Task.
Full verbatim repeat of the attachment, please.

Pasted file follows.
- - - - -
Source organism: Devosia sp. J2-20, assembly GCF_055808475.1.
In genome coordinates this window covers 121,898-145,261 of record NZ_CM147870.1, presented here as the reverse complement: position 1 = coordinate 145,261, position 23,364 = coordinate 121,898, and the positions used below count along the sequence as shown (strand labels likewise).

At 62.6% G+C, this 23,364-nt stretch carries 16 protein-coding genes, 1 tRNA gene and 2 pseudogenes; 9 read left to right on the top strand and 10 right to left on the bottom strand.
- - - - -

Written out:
Source organism: Devosia sp. J2-20, assembly GCF_055808475.1.
In genome coordinates this window covers 121,898-145,261 of record NZ_CM147870.1, presented here as the reverse complement: position 1 = coordinate 145,261, position 23,364 = coordinate 121,898, and the positions used below count along the sequence as shown (strand labels likewise).

At 62.6% G+C, this 23,364-nt stretch carries 16 protein-coding genes, 1 tRNA gene and 2 pseudogenes; 9 read left to right on the top strand and 10 right to left on the bottom strand.